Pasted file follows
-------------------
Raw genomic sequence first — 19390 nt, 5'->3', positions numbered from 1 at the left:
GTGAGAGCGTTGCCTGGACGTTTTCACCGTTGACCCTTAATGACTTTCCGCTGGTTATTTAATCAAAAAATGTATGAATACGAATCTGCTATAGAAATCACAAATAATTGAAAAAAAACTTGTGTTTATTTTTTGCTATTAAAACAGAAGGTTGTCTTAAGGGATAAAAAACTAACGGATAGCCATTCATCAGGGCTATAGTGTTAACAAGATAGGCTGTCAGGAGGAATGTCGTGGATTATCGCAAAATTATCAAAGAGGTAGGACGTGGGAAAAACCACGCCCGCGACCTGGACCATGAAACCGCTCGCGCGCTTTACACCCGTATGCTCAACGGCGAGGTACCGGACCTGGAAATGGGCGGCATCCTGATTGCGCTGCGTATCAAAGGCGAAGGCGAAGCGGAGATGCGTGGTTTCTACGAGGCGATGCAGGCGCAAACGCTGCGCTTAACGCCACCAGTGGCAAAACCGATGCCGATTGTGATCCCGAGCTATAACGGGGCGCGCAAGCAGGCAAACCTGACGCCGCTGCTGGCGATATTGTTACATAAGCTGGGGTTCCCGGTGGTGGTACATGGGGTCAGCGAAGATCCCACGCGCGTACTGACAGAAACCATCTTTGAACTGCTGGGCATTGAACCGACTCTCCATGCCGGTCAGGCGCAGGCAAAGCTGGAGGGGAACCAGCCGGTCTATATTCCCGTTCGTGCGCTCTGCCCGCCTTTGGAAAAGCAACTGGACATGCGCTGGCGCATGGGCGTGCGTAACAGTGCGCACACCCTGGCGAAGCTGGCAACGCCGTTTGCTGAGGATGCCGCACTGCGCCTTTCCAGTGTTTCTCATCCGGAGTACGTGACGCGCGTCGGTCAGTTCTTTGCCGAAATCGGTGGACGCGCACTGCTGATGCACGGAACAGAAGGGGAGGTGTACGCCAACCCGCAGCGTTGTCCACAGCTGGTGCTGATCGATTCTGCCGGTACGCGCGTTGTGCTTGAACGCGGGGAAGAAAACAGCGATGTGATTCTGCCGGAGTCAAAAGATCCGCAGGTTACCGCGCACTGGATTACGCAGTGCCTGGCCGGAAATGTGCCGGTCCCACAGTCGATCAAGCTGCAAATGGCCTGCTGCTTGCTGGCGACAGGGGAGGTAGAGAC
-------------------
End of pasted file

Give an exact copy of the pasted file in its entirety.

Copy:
Raw genomic sequence first — 19390 nt, 5'->3', positions numbered from 1 at the left:
GTGAGAGCGTTGCCTGGACGTTTTCACCGTTGACCCTTAATGACTTTCCGCTGGTTATTTAATCAAAAAATGTATGAATACGAATCTGCTATAGAAATCACAAATAATTGAAAAAAAACTTGTGTTTATTTTTTGCTATTAAAACAGAAGGTTGTCTTAAGGGATAAAAAACTAACGGATAGCCATTCATCAGGGCTATAGTGTTAACAAGATAGGCTGTCAGGAGGAATGTCGTGGATTATCGCAAAATTATCAAAGAGGTAGGACGTGGGAAAAACCACGCCCGCGACCTGGACCATGAAACCGCTCGCGCGCTTTACACCCGTATGCTCAACGGCGAGGTACCGGACCTGGAAATGGGCGGCATCCTGATTGCGCTGCGTATCAAAGGCGAAGGCGAAGCGGAGATGCGTGGTTTCTACGAGGCGATGCAGGCGCAAACGCTGCGCTTAACGCCACCAGTGGCAAAACCGATGCCGATTGTGATCCCGAGCTATAACGGGGCGCGCAAGCAGGCAAACCTGACGCCGCTGCTGGCGATATTGTTACATAAGCTGGGGTTCCCGGTGGTGGTACATGGGGTCAGCGAAGATCCCACGCGCGTACTGACAGAAACCATCTTTGAACTGCTGGGCATTGAACCGACTCTCCATGCCGGTCAGGCGCAGGCAAAGCTGGAGGGGAACCAGCCGGTCTATATTCCCGTTCGTGCGCTCTGCCCGCCTTTGGAAAAGCAACTGGACATGCGCTGGCGCATGGGCGTGCGTAACAGTGCGCACACCCTGGCGAAGCTGGCAACGCCGTTTGCTGAGGATGCCGCACTGCGCCTTTCCAGTGTTTCTCATCCGGAGTACGTGACGCGCGTCGGTCAGTTCTTTGCCGAAATCGGTGGACGCGCACTGCTGATGCACGGAACAGAAGGGGAGGTGTACGCCAACCCGCAGCGTTGTCCACAGCTGGTGCTGATCGATTCTGCCGGTACGCGCGTTGTGCTTGAACGCGGGGAAGAAAACAGCGATGTGATTCTGCCGGAGTCAAAAGATCCGCAGGTTACCGCGCACTGGATTACGCAGTGCCTGGCCGGAAATGTGCCGGTCCCACAGTCGATCAAGCTGCAAATGGCCTGCTGCTTGCTGGCGACAGGGGAGGTAGAGAC